Rituals of Group Nourishment

Today a serious problem in the world is a false sense of self-reliance, independence and the individual handling of one’s problems: the glamorous attitude that all you need is fame and money to buy security, love, companionship, friendship, care and happiness. Or there may even be the feeling that if you have fame and money you don’t need anything else. This is connected with the dangerous illusion that the world is a jungle and one has to survive in terms of struggling in the wild.

But the miracle of civilization is directly the opposite of living in the wilderness. Where people are behaving like animals in need and hunger, it is quite obvious that civilization is failing. It signifies that those characteristics that are needed in a social structure are damaged. We would not be far from the truth if we would say that what is really lacking on such occasions is not readily apparent, but is that specific ingredient that makes a relationship strong and therefore builds a healthy group – namely, goodwill.

In general terms, participation in some relationship, whether within a family, a community, a nation, a church or faith, a political party, a club, a corporation or even a sports team, is forming a kind of conscious group. And it is interesting to note that such an entity does experience a life of its own. Groups are coherent as long as the members participate in the activities which characterize any particular group. And herein lies the crucial factor. Participation.

We know that food is crucial for the existence of the physical body. But if we are speaking in terms of groups, what might be the equivalent of food? A clue to the answer may be found in the Sunday service of some Christian churches. The mystery which is said to take place in these rituals is known as Holy Communion. ‘Holy’ and ‘whole’ are derived from the same root; and ‘communion’ and ‘community’ both derive from ‘common’ – that which is shared equally. So Holy Communion is in effect a ritual in which the equal participation of all creates a whole. Those who participate are reasserting their common bonds and their social awareness of making up a coherent group of people, and have a sense of active participation in seeking to achieve the same ends in life.

Traditionally the place and time where families do the same on their smaller group scale is in the gathering of the family round the dinner table. In these family meetings what is being nourished is not only the physical bodies of the members of the family, but the family itself as a group.

From the earliest times, societies have tried to resolve this problem of nourishing their own self as a group, in order to increase their resilience in the face of physical disasters, attacks from other groups, etc., and so to achieve better life conditions. One means of creating social cohesion is participation in one major task that will benefit the whole group, like the building of the pyramids in Egypt or the Great Wall of China. Traditionally, in times of peace, the work of nurturing social cohesion in societies is undertaken mainly by religion. In fact, religion can be seen as a kind of science of relationships – for it focuses on both the vertical relationship with Divinity, and the previously mentioned horizontal relationships among the community of believers. So the rituals of religion are powerful techniques that create the needed focus of people upon common ends.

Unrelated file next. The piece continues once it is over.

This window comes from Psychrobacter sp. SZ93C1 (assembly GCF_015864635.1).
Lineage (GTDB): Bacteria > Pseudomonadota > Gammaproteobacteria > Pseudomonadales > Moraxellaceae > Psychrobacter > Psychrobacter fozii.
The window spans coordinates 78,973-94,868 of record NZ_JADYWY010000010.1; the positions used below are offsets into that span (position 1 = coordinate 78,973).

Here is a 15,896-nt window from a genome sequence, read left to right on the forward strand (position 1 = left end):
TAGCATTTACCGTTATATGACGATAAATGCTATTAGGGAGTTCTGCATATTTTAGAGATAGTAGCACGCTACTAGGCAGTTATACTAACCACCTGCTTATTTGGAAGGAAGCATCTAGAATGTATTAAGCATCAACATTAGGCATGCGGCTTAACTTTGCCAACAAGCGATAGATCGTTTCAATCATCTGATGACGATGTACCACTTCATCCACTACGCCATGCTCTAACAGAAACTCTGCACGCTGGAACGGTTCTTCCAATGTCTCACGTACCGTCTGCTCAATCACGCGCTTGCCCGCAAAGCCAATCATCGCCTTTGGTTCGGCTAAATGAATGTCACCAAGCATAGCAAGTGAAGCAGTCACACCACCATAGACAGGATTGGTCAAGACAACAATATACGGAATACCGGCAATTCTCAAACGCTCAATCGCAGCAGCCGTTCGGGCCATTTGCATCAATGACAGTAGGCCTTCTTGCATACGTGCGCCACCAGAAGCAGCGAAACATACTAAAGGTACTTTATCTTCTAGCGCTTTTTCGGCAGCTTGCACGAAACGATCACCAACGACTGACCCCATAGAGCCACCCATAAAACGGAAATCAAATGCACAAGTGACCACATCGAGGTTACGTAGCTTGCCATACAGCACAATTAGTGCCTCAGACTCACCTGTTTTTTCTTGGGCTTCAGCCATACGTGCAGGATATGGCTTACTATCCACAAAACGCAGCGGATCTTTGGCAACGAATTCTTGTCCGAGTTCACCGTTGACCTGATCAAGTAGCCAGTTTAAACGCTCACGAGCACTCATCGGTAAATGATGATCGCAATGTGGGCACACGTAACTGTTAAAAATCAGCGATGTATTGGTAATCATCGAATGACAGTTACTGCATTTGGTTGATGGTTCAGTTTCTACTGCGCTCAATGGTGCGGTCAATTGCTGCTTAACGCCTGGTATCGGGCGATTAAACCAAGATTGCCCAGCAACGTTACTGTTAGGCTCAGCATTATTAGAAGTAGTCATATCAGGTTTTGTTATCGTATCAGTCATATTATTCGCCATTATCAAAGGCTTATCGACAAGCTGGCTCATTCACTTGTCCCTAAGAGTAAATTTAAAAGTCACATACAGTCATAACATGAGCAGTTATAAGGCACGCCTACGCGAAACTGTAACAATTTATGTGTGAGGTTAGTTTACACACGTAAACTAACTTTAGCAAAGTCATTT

But rituals are not confined to religion – every sort of group organizes its life in ways that include repeating patterns of group participation. Business has its meetings, politics its debates, culture its performances, and so on. Even the humble discussion of ‘what was on TV last night’ helps to act as a social glue that gives the members of a group some sense of sharing in certain values and attitudes. Part of the difficulty that all societies now face is that the sense of a shared culture, a shared understanding of how politics should operate, a shared understanding of religion and its role, is increasingly under pressure from the accelerating flows of information and peoples across the borders that previously defined nations, shared cultures, and areas where one religion predominated. As a result, these traditional ways of forming groups are losing their nourishing, unifying power, leaving people adrift and rootless, or taking refuge in smaller, more exclusive groupings based on shared habits and tastes.

So it is crucial that humanity learns to establish new ways of nourishing group consciousness, based on a right sense of relationships to the whole planet. We are beginning to see signs of this new, more global form of group consciousness in the vast array of civil society organisations that are seeking to solve humanity’s problems. But there is also the need to extend this new type of group consciousness further, to the masses of humanity. Politics, religion and business all need to re-examine their assumptions, techniques, and goals, in order to orient themselves to a more global perspective. Creating new and enduring rituals of nourishment for group consciousness is a task as arduous in its way as the building of the cathedrals. Then, a shared understanding of the relation between Divinity and humanity was given concrete form through a communal ritual of building. Now, we must devise rituals that work in the subtler weave of consciousness, which aim to create positive outcomes for all humanity.

GOODWILL is... the attitude which nourishes group consciousness.

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